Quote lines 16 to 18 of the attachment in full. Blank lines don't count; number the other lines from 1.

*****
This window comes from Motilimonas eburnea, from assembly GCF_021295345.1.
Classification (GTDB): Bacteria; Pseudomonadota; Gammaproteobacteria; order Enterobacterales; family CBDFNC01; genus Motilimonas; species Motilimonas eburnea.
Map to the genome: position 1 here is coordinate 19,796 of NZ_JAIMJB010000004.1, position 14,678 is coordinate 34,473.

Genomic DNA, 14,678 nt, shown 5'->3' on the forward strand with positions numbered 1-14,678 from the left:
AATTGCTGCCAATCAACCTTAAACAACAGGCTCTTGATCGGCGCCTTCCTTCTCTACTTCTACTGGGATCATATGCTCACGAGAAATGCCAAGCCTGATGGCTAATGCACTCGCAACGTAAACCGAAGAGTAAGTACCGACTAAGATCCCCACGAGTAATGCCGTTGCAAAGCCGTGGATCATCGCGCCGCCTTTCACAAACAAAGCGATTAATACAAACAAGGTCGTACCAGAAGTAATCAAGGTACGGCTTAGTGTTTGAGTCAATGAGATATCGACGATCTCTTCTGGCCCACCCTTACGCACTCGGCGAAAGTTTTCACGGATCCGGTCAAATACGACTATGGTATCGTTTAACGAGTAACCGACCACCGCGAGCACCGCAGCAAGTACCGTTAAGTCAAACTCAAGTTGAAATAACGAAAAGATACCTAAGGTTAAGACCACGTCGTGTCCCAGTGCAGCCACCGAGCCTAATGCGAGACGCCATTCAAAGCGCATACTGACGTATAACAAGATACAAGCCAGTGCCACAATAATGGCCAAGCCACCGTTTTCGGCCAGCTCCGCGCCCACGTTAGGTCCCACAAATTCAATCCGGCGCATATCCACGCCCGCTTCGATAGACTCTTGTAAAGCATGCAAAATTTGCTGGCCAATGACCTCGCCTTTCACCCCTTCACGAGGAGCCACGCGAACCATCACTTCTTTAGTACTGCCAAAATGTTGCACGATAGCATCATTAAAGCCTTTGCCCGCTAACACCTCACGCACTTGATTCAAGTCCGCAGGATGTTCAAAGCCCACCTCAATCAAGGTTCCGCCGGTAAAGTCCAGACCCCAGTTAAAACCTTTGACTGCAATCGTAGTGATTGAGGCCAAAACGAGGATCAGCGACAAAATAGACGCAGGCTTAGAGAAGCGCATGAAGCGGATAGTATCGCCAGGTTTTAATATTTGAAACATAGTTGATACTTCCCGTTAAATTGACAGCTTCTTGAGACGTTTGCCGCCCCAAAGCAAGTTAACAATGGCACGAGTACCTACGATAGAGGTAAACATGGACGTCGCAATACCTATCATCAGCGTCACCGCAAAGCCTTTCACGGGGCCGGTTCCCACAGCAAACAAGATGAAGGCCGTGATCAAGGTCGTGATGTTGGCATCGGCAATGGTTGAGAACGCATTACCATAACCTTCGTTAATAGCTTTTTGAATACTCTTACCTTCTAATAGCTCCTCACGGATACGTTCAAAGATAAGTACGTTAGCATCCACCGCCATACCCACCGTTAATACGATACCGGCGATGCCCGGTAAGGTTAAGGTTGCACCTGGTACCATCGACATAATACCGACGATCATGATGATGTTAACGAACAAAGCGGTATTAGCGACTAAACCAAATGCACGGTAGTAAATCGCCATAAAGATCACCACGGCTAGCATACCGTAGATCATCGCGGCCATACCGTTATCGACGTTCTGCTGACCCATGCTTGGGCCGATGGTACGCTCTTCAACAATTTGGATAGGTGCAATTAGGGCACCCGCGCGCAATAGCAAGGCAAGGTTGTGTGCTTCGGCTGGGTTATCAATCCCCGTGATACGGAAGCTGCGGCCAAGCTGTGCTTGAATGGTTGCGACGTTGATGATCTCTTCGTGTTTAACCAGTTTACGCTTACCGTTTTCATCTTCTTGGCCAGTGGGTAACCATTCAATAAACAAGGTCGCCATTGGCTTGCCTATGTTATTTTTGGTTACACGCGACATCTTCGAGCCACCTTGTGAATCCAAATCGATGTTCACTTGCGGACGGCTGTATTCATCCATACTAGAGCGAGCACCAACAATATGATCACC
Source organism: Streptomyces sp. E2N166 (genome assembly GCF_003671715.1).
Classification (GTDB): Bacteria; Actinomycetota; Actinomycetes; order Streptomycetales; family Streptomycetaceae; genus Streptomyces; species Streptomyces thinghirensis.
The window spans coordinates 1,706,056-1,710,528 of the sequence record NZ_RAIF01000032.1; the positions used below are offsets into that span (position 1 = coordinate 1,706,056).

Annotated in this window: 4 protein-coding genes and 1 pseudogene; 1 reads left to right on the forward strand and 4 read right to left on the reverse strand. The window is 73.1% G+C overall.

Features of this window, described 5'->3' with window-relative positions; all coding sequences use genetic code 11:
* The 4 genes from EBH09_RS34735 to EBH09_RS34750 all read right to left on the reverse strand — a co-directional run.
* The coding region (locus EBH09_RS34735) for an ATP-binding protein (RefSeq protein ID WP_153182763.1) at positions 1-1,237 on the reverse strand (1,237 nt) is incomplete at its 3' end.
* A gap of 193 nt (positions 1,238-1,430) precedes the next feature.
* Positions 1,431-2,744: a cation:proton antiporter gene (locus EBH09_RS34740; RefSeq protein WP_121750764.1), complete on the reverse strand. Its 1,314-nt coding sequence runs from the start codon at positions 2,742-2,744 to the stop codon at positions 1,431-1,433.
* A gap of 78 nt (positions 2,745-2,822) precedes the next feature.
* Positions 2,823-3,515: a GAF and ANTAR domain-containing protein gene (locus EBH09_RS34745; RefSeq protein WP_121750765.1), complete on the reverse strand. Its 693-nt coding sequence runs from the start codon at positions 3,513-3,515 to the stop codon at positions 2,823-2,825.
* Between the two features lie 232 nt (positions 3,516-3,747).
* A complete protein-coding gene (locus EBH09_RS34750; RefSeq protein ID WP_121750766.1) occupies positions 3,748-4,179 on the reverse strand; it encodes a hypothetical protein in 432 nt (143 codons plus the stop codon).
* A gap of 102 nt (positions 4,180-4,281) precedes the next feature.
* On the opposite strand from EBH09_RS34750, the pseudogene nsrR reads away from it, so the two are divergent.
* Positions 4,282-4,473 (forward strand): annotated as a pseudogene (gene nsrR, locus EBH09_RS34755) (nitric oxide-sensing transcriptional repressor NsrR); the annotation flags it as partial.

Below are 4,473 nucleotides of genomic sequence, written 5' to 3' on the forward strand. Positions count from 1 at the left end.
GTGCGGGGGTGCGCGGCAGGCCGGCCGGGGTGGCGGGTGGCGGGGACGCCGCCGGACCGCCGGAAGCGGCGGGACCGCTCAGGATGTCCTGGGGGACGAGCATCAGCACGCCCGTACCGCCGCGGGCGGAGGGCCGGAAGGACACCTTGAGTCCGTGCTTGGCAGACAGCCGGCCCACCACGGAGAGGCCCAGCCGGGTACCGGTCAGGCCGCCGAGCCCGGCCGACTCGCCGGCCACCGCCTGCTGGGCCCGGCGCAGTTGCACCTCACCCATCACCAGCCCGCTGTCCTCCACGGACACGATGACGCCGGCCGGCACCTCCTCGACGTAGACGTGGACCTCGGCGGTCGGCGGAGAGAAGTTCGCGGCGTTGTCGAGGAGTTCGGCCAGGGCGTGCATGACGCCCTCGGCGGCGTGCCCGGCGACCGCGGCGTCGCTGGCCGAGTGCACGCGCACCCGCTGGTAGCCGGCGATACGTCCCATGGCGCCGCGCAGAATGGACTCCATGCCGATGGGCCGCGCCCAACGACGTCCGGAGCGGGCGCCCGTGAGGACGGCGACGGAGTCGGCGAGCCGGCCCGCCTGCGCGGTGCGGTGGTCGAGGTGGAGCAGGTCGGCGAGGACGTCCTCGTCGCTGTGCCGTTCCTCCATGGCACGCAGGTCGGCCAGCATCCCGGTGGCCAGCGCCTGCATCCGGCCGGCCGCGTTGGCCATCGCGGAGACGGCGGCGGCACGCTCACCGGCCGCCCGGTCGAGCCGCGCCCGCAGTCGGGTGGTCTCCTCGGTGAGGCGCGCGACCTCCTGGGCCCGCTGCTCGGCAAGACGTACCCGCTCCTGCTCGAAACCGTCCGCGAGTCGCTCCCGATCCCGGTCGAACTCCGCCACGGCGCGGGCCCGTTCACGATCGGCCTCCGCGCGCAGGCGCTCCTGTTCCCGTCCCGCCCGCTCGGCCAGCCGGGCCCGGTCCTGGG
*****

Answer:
* Positions 2,823-3,515: a GAF and ANTAR domain-containing protein gene (locus EBH09_RS34745; RefSeq protein WP_121750765.1), complete on the reverse strand. Its 693-nt coding sequence runs from the start codon at positions 3,513-3,515 to the stop codon at positions 2,823-2,825.
* Between the two features lie 232 nt (positions 3,516-3,747).
* A complete protein-coding gene (locus EBH09_RS34750; RefSeq protein ID WP_121750766.1) occupies positions 3,748-4,179 on the reverse strand; it encodes a hypothetical protein in 432 nt (143 codons plus the stop codon).